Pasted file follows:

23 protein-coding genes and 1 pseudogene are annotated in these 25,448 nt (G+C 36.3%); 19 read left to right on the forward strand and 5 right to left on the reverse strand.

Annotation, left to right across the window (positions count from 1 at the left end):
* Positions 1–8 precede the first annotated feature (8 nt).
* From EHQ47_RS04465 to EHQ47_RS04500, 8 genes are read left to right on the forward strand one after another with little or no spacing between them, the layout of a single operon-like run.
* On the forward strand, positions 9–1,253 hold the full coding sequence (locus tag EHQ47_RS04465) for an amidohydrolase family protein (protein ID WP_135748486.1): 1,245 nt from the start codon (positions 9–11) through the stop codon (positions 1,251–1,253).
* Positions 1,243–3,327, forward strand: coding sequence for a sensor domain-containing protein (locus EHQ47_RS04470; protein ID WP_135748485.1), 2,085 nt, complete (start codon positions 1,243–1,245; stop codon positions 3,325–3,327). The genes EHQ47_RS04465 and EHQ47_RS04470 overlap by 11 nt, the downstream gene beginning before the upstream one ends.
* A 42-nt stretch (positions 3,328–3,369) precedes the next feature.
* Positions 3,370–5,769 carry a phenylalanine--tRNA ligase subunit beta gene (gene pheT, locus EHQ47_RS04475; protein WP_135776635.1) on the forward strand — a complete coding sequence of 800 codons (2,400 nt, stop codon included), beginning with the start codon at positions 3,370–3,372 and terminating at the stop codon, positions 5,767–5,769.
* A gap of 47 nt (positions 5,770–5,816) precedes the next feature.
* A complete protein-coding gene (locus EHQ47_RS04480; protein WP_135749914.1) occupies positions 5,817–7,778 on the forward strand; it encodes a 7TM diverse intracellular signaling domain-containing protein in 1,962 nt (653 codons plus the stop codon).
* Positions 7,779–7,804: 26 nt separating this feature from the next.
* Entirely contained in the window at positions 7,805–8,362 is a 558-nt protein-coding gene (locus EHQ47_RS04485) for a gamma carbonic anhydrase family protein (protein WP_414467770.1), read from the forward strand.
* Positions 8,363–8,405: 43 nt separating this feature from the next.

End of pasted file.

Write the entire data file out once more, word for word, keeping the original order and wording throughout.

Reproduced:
23 protein-coding genes and 1 pseudogene are annotated in these 25,448 nt (G+C 36.3%); 19 read left to right on the forward strand and 5 right to left on the reverse strand.

Annotation, left to right across the window (positions count from 1 at the left end):
* Positions 1–8 precede the first annotated feature (8 nt).
* From EHQ47_RS04465 to EHQ47_RS04500, 8 genes are read left to right on the forward strand one after another with little or no spacing between them, the layout of a single operon-like run.
* On the forward strand, positions 9–1,253 hold the full coding sequence (locus tag EHQ47_RS04465) for an amidohydrolase family protein (protein ID WP_135748486.1): 1,245 nt from the start codon (positions 9–11) through the stop codon (positions 1,251–1,253).
* Positions 1,243–3,327, forward strand: coding sequence for a sensor domain-containing protein (locus EHQ47_RS04470; protein ID WP_135748485.1), 2,085 nt, complete (start codon positions 1,243–1,245; stop codon positions 3,325–3,327). The genes EHQ47_RS04465 and EHQ47_RS04470 overlap by 11 nt, the downstream gene beginning before the upstream one ends.
* A 42-nt stretch (positions 3,328–3,369) precedes the next feature.
* Positions 3,370–5,769 carry a phenylalanine--tRNA ligase subunit beta gene (gene pheT, locus EHQ47_RS04475; protein WP_135776635.1) on the forward strand — a complete coding sequence of 800 codons (2,400 nt, stop codon included), beginning with the start codon at positions 3,370–3,372 and terminating at the stop codon, positions 5,767–5,769.
* A gap of 47 nt (positions 5,770–5,816) precedes the next feature.
* A complete protein-coding gene (locus EHQ47_RS04480; protein WP_135749914.1) occupies positions 5,817–7,778 on the forward strand; it encodes a 7TM diverse intracellular signaling domain-containing protein in 1,962 nt (653 codons plus the stop codon).
* Positions 7,779–7,804: 26 nt separating this feature from the next.
* Entirely contained in the window at positions 7,805–8,362 is a 558-nt protein-coding gene (locus EHQ47_RS04485) for a gamma carbonic anhydrase family protein (protein WP_414467770.1), read from the forward strand.
* Positions 8,363–8,405: 43 nt separating this feature from the next.